Tuesday, March 22, 2011

Campion, A Song for the Thames

Thomas Campion [Campion]
 1567-1620 c. AD
Trans RMBullard
Latin (Renaissance Era)



Totum hoc poema gratulationem in se habet ad Thamesin de Hyspanorum fuga,
[This entire poem is a celebration designed to the Thames, on account of the escape of the Hyspani,]

 in qua adumbrantur causa quibus adducti Hyspani expeditionem in Angliam fecerint.
[when they made a journey to England, the Hyspani, once led out, were overwhelmed consequently by certain reasons;]

eae autem sunt, avaratia, crudelitas, superbia, atque invidia.
[Yet, avarice, cruelty, pride, and jealousy, these were the reasons.]
nympha potens Thamesis soli cessura Dianae,
caeruleum caput effer aquis:
[Hail powerful nymph of the Thames, you willing to yield to the Diana alone, peek out your caerulean head from the water.]

 carchesia late
quae modo constiterant signis horrenda cruentis,
ecce tuos trepide liquere fugacia portus.
[Here are goblets, glittering with their bloody signs, which they had just set up, and behold them fleeing your ports in fright.]

non tulit Hispanos crudelia signa sequentes           5
Neptunus pater, et multum indignantia spumis
aequora, non Deus aetherea qui fulminat arce,
nubila qui solvit, ventorumque assidet alis.
[Father Neptune did not bear the Hispani following their unsophisticated signs, nor the sea water raging greatly into a foam, nor did the God, who flashes in his lighting-bound citadel, and releases the storm clouds, and sits upon the wings of the winds.] 

ille suos cultus, sua templa, suosque Britannos
[It is this one protects their sites of worship, their temples, and their citizens of Britain]

ultricemque suam victribus armis.           10
[and their avenger in her victorious arms.]

nec Romana feret purgatis orgia fanis
[And he cannot bear to have orgies of the Romans poured back into the shrines he has cleansed,]

aut vetitas fieri libamen ad aras.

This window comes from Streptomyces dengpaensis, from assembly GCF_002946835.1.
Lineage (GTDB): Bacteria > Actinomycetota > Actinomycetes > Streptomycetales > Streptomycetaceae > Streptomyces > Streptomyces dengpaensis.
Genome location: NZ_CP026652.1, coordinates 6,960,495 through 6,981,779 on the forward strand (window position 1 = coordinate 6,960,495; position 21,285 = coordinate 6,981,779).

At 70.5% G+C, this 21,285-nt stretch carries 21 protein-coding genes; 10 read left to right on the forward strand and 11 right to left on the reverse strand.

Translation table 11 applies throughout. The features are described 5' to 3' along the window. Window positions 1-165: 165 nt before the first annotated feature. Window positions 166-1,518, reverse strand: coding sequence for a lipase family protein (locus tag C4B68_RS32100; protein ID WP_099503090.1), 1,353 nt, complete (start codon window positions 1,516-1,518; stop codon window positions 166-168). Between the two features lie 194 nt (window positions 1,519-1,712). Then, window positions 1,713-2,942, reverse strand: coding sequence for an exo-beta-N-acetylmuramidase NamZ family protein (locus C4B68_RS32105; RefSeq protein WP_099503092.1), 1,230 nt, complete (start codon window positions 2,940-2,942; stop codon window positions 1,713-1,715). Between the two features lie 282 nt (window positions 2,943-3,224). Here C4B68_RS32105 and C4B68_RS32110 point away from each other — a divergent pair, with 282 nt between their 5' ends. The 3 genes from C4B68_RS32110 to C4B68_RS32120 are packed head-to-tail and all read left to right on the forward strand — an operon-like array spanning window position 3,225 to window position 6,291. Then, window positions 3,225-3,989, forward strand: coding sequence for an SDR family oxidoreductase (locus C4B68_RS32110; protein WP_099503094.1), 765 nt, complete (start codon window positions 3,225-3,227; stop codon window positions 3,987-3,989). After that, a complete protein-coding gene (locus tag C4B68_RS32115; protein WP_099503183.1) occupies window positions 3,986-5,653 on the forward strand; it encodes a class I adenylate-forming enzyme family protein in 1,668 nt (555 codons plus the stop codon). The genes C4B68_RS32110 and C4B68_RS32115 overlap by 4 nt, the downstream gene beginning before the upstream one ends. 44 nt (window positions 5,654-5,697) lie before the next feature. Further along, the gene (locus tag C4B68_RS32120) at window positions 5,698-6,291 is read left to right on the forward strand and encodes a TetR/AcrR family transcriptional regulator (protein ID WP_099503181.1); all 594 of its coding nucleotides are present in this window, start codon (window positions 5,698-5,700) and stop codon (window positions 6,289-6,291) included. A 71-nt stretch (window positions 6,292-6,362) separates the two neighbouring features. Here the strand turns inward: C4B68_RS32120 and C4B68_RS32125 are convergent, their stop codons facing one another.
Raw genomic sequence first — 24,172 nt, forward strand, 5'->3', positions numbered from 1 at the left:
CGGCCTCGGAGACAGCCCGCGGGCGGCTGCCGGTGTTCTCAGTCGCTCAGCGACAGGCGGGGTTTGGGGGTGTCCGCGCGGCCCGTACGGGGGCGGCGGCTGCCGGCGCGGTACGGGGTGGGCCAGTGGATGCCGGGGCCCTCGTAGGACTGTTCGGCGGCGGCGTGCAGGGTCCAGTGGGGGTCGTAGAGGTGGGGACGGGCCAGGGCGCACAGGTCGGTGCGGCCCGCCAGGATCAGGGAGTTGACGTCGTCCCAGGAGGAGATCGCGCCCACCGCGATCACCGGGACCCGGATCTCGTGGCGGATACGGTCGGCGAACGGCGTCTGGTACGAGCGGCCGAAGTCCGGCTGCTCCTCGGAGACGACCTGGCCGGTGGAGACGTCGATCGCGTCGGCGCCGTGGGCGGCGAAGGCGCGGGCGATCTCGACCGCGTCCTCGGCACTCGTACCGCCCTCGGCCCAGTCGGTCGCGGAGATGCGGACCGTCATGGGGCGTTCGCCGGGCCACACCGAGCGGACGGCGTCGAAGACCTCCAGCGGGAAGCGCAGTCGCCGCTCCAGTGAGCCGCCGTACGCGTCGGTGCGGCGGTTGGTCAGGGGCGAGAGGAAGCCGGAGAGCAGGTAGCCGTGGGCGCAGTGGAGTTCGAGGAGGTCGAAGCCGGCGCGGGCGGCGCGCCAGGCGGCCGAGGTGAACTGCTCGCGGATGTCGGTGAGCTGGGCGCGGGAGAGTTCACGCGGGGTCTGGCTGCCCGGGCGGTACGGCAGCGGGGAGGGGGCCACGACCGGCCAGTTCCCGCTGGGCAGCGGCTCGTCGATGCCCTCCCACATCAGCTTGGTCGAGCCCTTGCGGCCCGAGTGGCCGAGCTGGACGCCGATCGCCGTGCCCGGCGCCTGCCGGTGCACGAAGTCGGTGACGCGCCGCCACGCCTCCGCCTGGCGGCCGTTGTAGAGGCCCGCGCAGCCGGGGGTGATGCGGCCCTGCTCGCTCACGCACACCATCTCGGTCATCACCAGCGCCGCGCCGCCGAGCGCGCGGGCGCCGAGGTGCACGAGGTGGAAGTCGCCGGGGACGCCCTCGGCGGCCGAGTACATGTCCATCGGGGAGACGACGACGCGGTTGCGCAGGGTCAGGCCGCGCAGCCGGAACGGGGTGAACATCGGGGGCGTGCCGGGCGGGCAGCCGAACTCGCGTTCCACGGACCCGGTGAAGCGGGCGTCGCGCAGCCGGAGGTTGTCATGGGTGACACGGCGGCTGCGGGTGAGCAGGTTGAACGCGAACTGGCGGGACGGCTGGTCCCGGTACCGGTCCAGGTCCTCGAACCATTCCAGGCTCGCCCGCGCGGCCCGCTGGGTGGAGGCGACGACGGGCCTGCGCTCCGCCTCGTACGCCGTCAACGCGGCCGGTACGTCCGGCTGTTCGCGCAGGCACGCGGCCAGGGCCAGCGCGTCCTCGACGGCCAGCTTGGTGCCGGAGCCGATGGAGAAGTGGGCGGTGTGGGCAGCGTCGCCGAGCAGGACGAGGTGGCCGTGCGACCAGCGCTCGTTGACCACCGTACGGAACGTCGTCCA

[or for there to a breach in altars that are forbidden.]

o pietas odiosa Deo,
[o, piety, spiteful to God,]

scelerataque sacra,
[and you wicked rites of religion,]

quae magis inficiunt (damnosa piacula) sontes.
[which have caused more innocent casualties--cursed examples of defilement.]

     est locus Hesperiis, Diti sacer, abditus undis,    
[There is a land hidden away from the waters of the West, one sacred to Death,]

quem pius occuluit Nereus,
[which pious Nereus kept secret]

 hominumque misertus
[and Ocean, the cause of men's misery,]

 quemque ipse deis metuendus Apollo
luminis inditio quod detegit omnia, sensit
ignotis sub aquis melius potuisse latere.
[and which Apollo himself, fearful for his divine light that covers all things completely, perceived that it could have rested more secretly beneath uncharted waters.]

at pater umbrarum,
[but the father of shadows,]

 cui Nox parit horrida natos           20
[for whom shuddering Night birthed her frightful sons,]

nigro vultus signante corymbo
ille per obscuras petit antra immania silvas
[that famous one who, with a black serpent marking his face, sought the tremendous caves of gold through gloomy forests]

silvarum Stygiae sub tegmine nymphae
atra tenebrosis spectant in fontibus ora.
[the Stygian nymphs beneath the foliage of the forests watch the black shores in their shady fountains.]

Eumenides regem comitantur,
[The Rages accompany their king]

 et ortus Echidna            25
[and Cerberus emerges with the Echidna,]

 et quae monstra tulit furialis origo,
[and whatever monstrosities the Fury's birth bore,]

quos caput horrendum quatiens sic alloquitur Dis:
[and whoever men thus the shuddering head of Death thusly addresses, while it shakes:]